MANILA, March 29 — In its effort to support the indigenous communities in conserving their ancestral domain, the Department of Environment and Natural Resources (DENR) has teamed up with various stakeholders in mapping out a national strategy framework and direction for the Indigenous Community Conserved Areas (ICCAs) in the country.
The ICCA include mountains, lakes, burial grounds, and places of rituals, which the indigenous people (IPs) hold sacred and important to their culture and traditions.
These areas are reportedly thriving with wide array of threatened plants and animals and provide stable ecosystem services to upland communities.
"The ICCA is a traditional conservation model which we, including the international community, have come to recognize its critical role in the global and local effort to decentralize and diversify the governance of key biodiversity areas. The DENR supports ICCA because it sustains culture and biodiversity through the voluntary management practices and decisions of IPs," said DENR Secretary Ramon Paje.
Paje made the statement in light of the on-going two-day national conference on ICCA (March 29-30, 2012) held at the University of the PhilippinesNational College of Public Administration and Governance (UP-NCPAG) in Quezon City.
The conference seeks to map out a national strategy framework and direction for ICCAs in the country.
Participants include representatives from the local and international development partners such as the United Nations Development Program (UNDP), Global Environment Facility (GEF), International ICCA Consortium, and the UN Environment Program-World Conservation Monitoring Center; local non-government organizations, DENR and other government agencies, including representatives of indigenous communities.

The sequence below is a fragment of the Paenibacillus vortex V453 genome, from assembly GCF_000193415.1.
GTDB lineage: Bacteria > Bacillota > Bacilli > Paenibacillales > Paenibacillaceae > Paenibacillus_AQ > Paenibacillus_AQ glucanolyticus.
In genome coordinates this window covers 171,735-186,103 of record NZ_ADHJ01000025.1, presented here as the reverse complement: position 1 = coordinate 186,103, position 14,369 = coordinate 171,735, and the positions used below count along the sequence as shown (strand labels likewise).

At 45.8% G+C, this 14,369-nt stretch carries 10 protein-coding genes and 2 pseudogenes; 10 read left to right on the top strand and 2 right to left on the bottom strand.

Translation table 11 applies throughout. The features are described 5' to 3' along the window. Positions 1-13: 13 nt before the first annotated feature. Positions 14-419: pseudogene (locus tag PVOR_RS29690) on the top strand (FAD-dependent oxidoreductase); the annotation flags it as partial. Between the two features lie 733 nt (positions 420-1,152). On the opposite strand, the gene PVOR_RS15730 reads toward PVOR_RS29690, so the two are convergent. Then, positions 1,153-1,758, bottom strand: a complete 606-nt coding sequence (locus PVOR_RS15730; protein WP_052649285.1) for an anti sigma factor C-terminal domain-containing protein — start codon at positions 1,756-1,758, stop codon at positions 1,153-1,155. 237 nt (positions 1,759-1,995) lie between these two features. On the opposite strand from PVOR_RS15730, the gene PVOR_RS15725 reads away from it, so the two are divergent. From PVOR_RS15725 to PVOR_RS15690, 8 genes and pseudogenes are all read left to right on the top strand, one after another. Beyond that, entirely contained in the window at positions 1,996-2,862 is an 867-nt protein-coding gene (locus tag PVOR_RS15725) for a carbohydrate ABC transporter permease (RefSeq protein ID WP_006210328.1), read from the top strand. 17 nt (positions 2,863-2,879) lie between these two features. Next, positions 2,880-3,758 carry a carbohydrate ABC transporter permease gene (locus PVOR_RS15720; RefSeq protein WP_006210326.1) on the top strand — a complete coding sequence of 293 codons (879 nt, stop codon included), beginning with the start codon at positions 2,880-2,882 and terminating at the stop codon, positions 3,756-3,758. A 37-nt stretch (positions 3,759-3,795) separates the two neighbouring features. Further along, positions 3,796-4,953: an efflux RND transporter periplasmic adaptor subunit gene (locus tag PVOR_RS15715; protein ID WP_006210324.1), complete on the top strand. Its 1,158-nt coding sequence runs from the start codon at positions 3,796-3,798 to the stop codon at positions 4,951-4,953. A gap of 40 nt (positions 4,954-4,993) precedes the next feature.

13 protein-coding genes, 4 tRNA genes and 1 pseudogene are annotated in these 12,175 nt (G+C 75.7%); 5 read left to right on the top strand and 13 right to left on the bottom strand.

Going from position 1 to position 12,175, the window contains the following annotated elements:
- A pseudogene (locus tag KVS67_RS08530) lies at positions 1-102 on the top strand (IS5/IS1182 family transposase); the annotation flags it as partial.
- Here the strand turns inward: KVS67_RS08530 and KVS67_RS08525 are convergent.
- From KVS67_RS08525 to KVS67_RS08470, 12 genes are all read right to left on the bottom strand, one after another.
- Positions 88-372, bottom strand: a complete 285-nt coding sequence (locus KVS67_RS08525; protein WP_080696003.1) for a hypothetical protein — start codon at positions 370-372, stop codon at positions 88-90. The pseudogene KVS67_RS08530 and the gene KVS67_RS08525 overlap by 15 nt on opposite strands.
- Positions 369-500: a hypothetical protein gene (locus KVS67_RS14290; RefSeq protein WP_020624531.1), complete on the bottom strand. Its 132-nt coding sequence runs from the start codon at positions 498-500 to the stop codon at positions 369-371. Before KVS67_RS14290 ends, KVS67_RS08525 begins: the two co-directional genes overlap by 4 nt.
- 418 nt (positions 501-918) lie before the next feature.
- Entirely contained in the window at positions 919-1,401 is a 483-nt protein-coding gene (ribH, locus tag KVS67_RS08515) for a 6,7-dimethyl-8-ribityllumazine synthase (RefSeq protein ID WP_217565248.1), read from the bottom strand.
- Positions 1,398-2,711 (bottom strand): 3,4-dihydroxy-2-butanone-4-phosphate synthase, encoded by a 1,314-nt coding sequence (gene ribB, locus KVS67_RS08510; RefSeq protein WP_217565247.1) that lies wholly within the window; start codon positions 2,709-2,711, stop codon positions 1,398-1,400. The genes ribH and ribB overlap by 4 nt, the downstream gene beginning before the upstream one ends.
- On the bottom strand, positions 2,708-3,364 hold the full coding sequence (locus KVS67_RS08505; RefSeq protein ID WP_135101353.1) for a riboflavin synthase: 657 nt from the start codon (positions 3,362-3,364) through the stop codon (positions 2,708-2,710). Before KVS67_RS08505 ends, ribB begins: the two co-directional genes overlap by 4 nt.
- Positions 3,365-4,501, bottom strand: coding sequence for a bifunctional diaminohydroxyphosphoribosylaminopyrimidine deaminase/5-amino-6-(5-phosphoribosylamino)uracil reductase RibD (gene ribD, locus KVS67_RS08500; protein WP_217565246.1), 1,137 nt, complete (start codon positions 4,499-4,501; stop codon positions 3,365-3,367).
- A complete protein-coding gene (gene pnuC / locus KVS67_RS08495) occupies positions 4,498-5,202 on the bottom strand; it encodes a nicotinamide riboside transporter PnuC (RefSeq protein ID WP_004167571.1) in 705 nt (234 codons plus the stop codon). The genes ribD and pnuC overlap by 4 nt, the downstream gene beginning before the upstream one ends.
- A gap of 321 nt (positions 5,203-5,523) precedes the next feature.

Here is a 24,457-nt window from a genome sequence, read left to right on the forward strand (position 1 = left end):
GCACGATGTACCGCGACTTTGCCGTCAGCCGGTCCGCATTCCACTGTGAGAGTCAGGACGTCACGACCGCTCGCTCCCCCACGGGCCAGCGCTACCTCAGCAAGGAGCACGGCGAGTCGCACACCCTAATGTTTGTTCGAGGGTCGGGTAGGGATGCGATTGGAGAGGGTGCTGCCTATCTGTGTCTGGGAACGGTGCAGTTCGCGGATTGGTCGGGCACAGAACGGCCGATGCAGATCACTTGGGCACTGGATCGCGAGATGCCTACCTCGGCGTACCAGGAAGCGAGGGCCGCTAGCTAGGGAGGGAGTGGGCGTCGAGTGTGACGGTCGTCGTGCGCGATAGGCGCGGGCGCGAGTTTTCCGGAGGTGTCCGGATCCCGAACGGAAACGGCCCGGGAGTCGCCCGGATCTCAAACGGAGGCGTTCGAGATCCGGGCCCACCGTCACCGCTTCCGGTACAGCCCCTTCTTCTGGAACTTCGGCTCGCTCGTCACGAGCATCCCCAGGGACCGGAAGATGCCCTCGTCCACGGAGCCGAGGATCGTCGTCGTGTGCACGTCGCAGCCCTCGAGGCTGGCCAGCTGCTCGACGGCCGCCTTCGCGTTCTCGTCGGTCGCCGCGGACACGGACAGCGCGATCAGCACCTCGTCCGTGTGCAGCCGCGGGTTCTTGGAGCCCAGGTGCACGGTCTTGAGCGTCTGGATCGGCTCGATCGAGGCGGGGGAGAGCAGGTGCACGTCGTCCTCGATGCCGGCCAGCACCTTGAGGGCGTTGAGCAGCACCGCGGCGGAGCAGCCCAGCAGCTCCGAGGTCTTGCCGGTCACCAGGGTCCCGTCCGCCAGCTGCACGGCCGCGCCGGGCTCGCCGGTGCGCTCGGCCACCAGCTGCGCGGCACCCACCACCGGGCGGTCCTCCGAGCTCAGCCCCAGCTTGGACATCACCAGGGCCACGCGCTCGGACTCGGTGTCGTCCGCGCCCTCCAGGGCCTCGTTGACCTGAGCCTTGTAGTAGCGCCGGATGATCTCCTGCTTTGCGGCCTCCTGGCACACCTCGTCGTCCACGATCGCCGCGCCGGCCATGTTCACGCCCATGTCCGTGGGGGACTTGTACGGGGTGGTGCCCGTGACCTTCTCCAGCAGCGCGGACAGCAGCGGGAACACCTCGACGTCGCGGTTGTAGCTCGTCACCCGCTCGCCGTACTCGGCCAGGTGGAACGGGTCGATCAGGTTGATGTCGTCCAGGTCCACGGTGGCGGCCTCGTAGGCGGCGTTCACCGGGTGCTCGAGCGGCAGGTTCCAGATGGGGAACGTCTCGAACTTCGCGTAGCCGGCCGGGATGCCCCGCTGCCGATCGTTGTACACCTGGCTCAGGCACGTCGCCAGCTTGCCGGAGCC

Protected Areas and Wildlife Bureau (PAWB) Director Theresa Mundita Lim said the conference was the first to be convened to enable key leaders from various sectors not only to appreciate the scope and types of ICCA in the country but also to agree on the principles for engagement to strengthen ICCA recognition and declaration.
"It should be emphasized that the Philippine experience on ICCA recognition has attracted a strong interest from the international community as one of DENRs pioneering efforts, through its New Conservation Areas of the Philippines Project (NewCAPP), that is supportive of the goals of the Convention on Biological Diversity, which the country is signatory," Lim explained.
Meanwhile, Dave de Vera of the Philippine Association for Intercultural Development (PAFID), a non-government organization working for the welfare and development of indigenous communities, said the estimated ICCA coverage in the country is "comparable to the governments protected areas."
He also said most of these areas are located within critical watersheds and protected areas, which provide water to downstream communities.
"ICCA are sources of livelihoods for millions of people, securing resources and income for survival," he stressed.
With the theme "Nature Conservation in the Footsteps of our Ancestors," the conference is organized by the DENR-NewCAPP, with support from GEF through UNDP, in collaboration with the University of the Philippines and partner NGOs such as PAFID and the Coalition of IP Organizations in the Philippines (KASAPI), as well as the National Commission on Indigenous Peoples (NCIP). (PNA)